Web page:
Zero Tolerance For Zero Tolerance Policies

One thing I've always believed is that “zero tolerance” policies in schools are a crutch, used by those administrators too lazy or too scared to make a judgment call when some kind incident takes place in the school. Far too often such policies backfire, becoming yet another example of the Law of Unintended Consequences. Lawsuits are filed and school officials end up looking like jerks.

Probably one of the more infamous zero tolerance incidents involved a student suspended from school because he had a pen with the word “Glock” silk-screened on its side.

The school policy about guns was loosely interpreted by the school administrators to include even the word on a pen.

Now schools are taking zero tolerance policies to the point of farce by implementing “no touching” policies in an effort to curb incidents involving physical bullying or displays of affection or any of that other icky stuff. In many cases things as simple as hugs, hand shakes, or high-fives are banned. As one 13-year old student at a middle school in Fairfax County, Virginia found out, even giving his girlfriend a hug could get him suspended.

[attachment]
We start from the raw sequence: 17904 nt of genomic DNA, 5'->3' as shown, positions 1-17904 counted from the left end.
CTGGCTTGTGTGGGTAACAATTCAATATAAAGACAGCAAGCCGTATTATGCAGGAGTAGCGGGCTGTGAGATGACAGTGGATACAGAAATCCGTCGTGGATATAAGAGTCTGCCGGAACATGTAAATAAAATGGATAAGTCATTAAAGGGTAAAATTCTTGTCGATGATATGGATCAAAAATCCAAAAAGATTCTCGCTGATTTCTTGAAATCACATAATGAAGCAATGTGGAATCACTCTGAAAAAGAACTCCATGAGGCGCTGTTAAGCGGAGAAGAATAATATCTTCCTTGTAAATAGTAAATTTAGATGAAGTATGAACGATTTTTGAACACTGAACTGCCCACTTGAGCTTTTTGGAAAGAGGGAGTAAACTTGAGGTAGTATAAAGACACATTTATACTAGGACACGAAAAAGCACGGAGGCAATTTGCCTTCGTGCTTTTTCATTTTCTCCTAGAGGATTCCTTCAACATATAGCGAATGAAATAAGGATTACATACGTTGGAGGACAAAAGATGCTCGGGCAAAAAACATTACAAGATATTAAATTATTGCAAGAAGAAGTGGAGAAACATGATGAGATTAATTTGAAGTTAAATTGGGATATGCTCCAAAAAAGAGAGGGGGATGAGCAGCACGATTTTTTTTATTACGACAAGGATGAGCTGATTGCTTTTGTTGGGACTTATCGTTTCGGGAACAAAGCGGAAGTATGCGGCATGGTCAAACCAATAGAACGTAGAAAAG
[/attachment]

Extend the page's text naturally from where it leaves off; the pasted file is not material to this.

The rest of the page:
Middle school student Hal Beaulieu hopped up from his lunch table one day a few months ago, sat next to his girlfriend and slipped his arm around her shoulder. That landed him a trip to the school office.

Among his crimes: hugging.

All touching -- not only fighting or inappropriate touching -- is against the rules at Kilmer Middle School in Vienna. Hand-holding, handshakes and high-fives? Banned. The rule has been conveyed to students this way: "NO PHYSICAL CONTACT!!!!!"

How far will schools take such policies? If this keeps up the school handbooks in the future will be the size of the Manhattan phone book in order to list everything that's banned and the terms of punishment/suspension for violating them.

As more of these policies come into existence, schools will end up being run more like prisons rather than institutions of learning. What is this going to teach our children?

If schools want to maintain discipline and control of the students, then perhaps they should borrow a page from prisons and put each and every student in solitary, with each cell having a desk, computer, camera, toilet and sink. Lunches will be delivered to each cell by guards..uh...school employees. That way there will be little possibility of any student doing anything against school policies. (Sounds ridiculous, right? That's probably why some school district somewhere will do exactly that.)

Zero tolerance policies always have a way of becoming an embarrassment to the schools implementing them. Students end up getting caught up in them, usually with consequences that go far beyond the original offense. The punishment usually doesn't fit the “crime”.

How stupid is that?

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